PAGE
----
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Know your NEM: Baseload and reliability to take centre stage

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No one will be surprised if AEMO projects a potential problem this summer in reports to be released this week.

Even leaving aside the basic incentive for AEMO to be pessimistic (they don’t have any problem with over supply, only with under supply) the potential for a problem this summer has been evident since January when Hazelwood closure was compounded with the unexpected subsidy keeping the Portland aluminum smelter going.

The smelter news lead to about a 30% jump in futures prices in Victoria and NSW and prices would be higher across the board without the QLD Govt having instructed Stanwell to move QLD prices down.

Most of the  5.7 GW of  new utility scale  renewable supply will not be on line until after this coming summer and only 1.7 GW of that is in Victoria and 1GW in South Australia. Queensland, which already has the lowest prices, (at least in Winter) is getting 2GW.

New gas supply to Pelican Point may help in South Australia (assuming the plant is refurbished in time) and new gas supply to Swanbank E will help in QLD Sunmer.

However, a breakdown at either Yallourn or Loy Yang A  or LYB would be a disaster in Victoria. Flooding of pits, a dredger breakdown, an extended generator trip or a bushfire related transmission loss would all be a problem.

That said, beyond this summer things are looking better, the new variable supply will start to come on line in big licks and many minds are at work on demand response. Simply using the extra energy from more wind and PV to save the gas and water for when its really needed can also make a big difference.

It’s really up to the Energy Security Board in conjunction with AEMO to assess system security so this keenly expected and likely pessimistic AEMO report will be only a short term thing and NOT something longer term policy should be built on.

Turning to the weekly action

  • Volumes: In week to August 17 were 1% higher over the last 7 days across the NEM compared to PCP driven by a 3% increase in NSW. Over the CYTD volumes remain flat on PCP and have been flat for the past couple of years. It will be very difficult to get grid delivered electricity prices down substantially for as long as grid delivered volumes are flat or declining. Its for this reason that a significant electric vehicle policy would be just about the best thing that could happen to the Australian electricity industry. It would have to be significant though. No other large load growth is particularly in prospect. Aluminum prices have risen but the only capacity that could come on stream is in QLD and that only marginal.
  • Future prices were essentially flat. FY18 prices are about 10% off recent lows and FY19 by about $10 MWh
Figure 1 Baseload futures NSW. Source: ASX

Figure 1 Baseload futures NSW. Source: ASX

  • Spot electricity prices remain well up on last year but by the end of the week, and not showing in the data, had dropped down towards the $60 MWh as we get properly into the  Spring low demand scenario.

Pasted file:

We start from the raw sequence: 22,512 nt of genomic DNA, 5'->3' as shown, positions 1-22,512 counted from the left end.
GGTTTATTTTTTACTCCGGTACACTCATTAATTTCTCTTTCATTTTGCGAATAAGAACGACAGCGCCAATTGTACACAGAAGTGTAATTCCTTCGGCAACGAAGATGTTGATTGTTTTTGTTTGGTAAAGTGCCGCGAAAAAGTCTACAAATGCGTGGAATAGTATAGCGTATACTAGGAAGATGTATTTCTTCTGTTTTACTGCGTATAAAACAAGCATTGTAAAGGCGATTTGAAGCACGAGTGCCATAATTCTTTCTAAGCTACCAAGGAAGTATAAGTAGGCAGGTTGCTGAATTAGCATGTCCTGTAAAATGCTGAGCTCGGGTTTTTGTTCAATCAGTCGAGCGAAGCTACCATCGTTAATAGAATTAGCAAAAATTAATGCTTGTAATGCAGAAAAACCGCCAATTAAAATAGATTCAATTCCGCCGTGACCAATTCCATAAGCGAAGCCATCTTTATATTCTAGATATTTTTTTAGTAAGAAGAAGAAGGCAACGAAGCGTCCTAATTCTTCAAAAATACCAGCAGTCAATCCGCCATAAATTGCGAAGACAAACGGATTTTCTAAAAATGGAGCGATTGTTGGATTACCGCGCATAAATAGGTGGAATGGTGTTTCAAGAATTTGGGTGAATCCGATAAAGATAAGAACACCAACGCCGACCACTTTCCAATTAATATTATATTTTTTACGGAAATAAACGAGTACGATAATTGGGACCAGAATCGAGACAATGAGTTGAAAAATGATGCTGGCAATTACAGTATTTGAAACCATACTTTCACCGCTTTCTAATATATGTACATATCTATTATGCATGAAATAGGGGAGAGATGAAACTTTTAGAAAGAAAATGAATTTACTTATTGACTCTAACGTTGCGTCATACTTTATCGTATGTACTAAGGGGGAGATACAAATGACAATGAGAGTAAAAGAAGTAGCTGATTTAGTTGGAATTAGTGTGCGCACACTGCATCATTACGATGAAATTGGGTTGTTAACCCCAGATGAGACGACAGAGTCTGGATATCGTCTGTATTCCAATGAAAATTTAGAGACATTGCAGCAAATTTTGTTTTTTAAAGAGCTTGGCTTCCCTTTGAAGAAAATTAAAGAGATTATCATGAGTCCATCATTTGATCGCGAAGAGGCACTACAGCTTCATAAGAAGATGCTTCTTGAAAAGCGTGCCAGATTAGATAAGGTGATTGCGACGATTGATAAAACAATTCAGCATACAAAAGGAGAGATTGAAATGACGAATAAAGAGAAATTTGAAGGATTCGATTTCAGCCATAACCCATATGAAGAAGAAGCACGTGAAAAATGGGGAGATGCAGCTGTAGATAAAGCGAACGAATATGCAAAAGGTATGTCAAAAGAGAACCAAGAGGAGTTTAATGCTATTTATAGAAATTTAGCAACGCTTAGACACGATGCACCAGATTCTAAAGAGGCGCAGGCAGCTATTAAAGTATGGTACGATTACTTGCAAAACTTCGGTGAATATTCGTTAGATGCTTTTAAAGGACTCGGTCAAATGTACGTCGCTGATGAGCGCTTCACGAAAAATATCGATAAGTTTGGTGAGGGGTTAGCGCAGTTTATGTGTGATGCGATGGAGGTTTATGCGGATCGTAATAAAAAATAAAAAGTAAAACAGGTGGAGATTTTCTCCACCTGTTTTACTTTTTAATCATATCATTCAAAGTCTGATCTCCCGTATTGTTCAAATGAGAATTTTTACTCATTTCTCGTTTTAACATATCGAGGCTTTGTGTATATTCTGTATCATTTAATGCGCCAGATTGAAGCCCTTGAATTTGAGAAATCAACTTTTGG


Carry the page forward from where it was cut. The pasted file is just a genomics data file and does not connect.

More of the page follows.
• REC.. prices were unchanged and do not seem to react to new project announcements.

Gas prices  were unchanged on last week at a 30 day moving average across the NSW, VIC and QLD of $8 GJ. Prices are now higher than last year at this time and this, in our view, represents the higher demand from gas fired electricity

  • Utility share prices. The big news as we came to the end of reporting season was the strong performance of Orecobre [ORE], the Australian lithium producer with environmentally friendly operations in Argentina. However this put its change on the year at no better than -1%. ORE stated that lithium prices remain high and that new supply is lagging demand. Also we have removed EWC from our list of monitored shares and replaced with the newly listed Windlab [ASX code WND].  Over the past year the best performing shares have been ORG and AGL. In ORG’s case this represent a turnaround from years of underperformance but for AGL its just a continuation of 3 years of growth.
Figure 2: Summary

Figure 2: Summary

Share Prices

Figure 3: Selected utility share prices

Figure 3: Selected utility share prices

 

Figure 4: Weekly and monthly share price performance

Figure 4: Weekly and monthly share price performance

Volumes

Figure 5: electricity volumes

Figure 5: electricity volumes

Base Load Futures, $MWH

Screen Shot 2017-09-04 at 2.55.19 pm

 

Figure 10: Baseload futures financial year time weighted average

Figure 10: Baseload futures financial year time weighted average

Gas Prices

Figure 11: STTM gas prices

Figure 11: STTM gas prices

 

Figure 12 30 day moving average of Adelaide, Brisbane, Sydney STTM price. Source: AEMO

Figure 12 30 day moving average of Adelaide, Brisbane, Sydney STTM price. Source: AEMO

David Leitch is principal of ITK. He was formerly a Utility Analyst for leading investment banks over the past 30 years. The views expressed are his own. Please note our new section, Energy Markets, which will include analysis from Leitch on the energy markets and broader energy issues. And also note our live generation widget, and the APVI solar contribution. 

Hear Giles Parkinson, David Leitch, and special guest Bruce Mountain discuss this issue and more in this week’s Energy Insiders Podcast.

 

   

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